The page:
The monks of Abingdon drank so much beer that they were limited to 20 pints a day each.
|Ancient Greece: A Very Short Introduction (2011)|
The contribution of the Ancient Greeks to modern western culture is incalculable. In the worlds of art, architecture, myth, literature, and philosophy, the world we live in would be unrecognizably different without the formative influence of Ancient Greek models. Ancient Greek civilization was defined by the city - in Greek, the…
|Eureka!: Everything You Ever Wanted to Know About the Ancient Greeks But Were Afraid to Ask (2015)|
From the Trojan War through to the rise of the Roman empire, Peter Jones tells the epic story of ancient Greece in this entertaining and illuminating follow-up to Veni, Vidi, Vici.
|Persian Fire: The First World Empire, Battle for the West (2006)|
In 480 BC, Xerxes, the King of Persia, led an invasion of mainland Greece. Its success should have been a formality. For seventy years, victory - rapid, spectacular victory - had seemed the birthright of the Persian Empire. In the space of a single generation, they had swept across the Near East, shattering ancient kingdoms, storming…
|Plutarch: Lives of the noble Grecians and Romans (2015)|
The complete text of Clough's edition of Plutarch's Lives; containing fifty lives and eighteen comparisons.
|Rubicon: The Triumph and Tragedy of the Roman Republic (2004)|
The Roman Republic was the most remarkable state in history. What began as a small community of peasants camped among marshes and hills ended up ruling the known world. Rubicon paints a vivid portrait of the Republic at the climax of its greatness - the same greatness which would herald the catastrophe of its fall. It is a story of…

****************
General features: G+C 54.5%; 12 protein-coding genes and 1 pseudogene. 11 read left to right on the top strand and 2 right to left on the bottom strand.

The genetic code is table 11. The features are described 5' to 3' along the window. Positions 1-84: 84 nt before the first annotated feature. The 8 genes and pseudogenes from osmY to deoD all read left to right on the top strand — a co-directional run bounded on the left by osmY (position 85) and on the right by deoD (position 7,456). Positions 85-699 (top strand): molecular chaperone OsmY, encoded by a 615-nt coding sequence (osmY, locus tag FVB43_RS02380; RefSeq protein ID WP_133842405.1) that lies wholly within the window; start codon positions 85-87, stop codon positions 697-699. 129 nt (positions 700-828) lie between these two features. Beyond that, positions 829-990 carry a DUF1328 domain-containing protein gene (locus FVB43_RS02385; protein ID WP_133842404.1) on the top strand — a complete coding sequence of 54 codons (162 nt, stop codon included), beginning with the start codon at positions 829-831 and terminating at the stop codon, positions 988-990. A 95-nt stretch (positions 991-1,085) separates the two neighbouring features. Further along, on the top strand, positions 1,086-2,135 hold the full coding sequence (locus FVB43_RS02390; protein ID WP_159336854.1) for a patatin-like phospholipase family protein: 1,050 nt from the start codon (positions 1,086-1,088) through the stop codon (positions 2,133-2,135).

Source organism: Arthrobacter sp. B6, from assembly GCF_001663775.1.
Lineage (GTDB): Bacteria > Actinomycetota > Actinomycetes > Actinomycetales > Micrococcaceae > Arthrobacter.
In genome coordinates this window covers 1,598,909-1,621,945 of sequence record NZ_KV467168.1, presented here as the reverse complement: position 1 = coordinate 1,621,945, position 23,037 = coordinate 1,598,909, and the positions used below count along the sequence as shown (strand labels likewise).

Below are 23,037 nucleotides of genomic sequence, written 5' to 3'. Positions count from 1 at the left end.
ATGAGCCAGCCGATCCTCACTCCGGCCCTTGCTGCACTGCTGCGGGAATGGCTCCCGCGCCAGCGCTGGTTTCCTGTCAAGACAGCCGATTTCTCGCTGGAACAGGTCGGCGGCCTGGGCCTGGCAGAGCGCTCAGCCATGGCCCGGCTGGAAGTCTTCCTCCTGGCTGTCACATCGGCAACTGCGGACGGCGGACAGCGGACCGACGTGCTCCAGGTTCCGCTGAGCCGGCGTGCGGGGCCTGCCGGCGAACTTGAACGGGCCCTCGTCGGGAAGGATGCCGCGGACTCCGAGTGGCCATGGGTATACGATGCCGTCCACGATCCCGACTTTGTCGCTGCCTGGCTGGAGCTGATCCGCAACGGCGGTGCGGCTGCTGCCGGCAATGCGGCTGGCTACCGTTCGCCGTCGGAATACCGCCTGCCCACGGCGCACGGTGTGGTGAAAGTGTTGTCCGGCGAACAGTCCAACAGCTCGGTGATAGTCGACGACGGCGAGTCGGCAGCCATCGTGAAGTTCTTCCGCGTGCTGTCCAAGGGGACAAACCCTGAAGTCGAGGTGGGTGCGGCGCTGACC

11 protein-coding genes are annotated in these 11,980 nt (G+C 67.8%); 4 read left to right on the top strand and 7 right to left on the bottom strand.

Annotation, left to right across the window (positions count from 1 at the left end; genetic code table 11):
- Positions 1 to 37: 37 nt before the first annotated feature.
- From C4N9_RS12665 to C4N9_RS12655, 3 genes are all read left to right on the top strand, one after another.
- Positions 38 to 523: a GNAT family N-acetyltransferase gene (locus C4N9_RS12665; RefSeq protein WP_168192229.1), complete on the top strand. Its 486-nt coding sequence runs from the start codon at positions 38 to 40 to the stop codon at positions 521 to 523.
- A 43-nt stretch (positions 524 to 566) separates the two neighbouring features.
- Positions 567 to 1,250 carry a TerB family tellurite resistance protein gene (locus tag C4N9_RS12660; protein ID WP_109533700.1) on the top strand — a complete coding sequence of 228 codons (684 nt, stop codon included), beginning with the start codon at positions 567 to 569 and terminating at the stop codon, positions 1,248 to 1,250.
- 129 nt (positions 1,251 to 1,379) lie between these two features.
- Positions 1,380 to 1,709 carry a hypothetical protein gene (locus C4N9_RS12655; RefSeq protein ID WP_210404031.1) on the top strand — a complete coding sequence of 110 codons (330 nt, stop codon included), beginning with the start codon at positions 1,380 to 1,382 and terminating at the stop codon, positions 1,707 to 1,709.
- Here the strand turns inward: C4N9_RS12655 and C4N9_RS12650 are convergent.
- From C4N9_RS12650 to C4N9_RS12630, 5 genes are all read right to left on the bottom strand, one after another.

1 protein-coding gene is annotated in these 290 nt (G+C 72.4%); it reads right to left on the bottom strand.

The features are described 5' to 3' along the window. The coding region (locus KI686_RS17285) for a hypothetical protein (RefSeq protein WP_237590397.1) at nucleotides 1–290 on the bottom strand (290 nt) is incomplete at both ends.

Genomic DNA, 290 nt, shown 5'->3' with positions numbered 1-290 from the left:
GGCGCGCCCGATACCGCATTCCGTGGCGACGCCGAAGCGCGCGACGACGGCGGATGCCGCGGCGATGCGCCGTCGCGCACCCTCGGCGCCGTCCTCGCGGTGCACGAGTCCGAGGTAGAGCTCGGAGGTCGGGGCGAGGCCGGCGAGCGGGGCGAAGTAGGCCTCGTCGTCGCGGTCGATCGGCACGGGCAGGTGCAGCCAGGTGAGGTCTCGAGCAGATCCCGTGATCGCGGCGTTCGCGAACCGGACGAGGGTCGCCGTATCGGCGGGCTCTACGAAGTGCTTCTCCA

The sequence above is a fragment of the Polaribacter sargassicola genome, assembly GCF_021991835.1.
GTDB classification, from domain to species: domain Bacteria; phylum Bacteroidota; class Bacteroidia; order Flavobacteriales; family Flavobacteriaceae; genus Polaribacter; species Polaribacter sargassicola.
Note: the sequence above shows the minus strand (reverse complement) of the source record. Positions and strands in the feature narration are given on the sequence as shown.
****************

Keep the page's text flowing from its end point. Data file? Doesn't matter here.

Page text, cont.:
|SPQR: A History of Ancient Rome (2015)|
Ancient Rome matters. Its history of empire, conquest, cruelty and excess is something against which we still judge ourselves. Its myths and stories - from Romulus and Remus to the Rape of Lucretia - still strike a chord with us. And its debates about citizenship, security and the rights of the individual still influence our own…
|The Gallic Wars (2016)|
Originally composed for propaganda purposes, Julius Caesar’s The Gallic Wars (Commentarii de Bello Gallico) is one of the earliest examples of a military science manual, detailing arms technology, tactical maneuvers, battlefield politics, espionage, intelligence and even the role played by luck in ground and sea campaigns.
|The Twelve Caesars (2007)|
As private secretary to the Emperor Hadrian, the scholar Suetonius had access to the imperial archives and used them (along with eyewitness accounts) to produce one of the most colourful biographical works in history. The Twelve Caesars chronicles the public careers and private lives of the men who wielded absolute power over Rome,…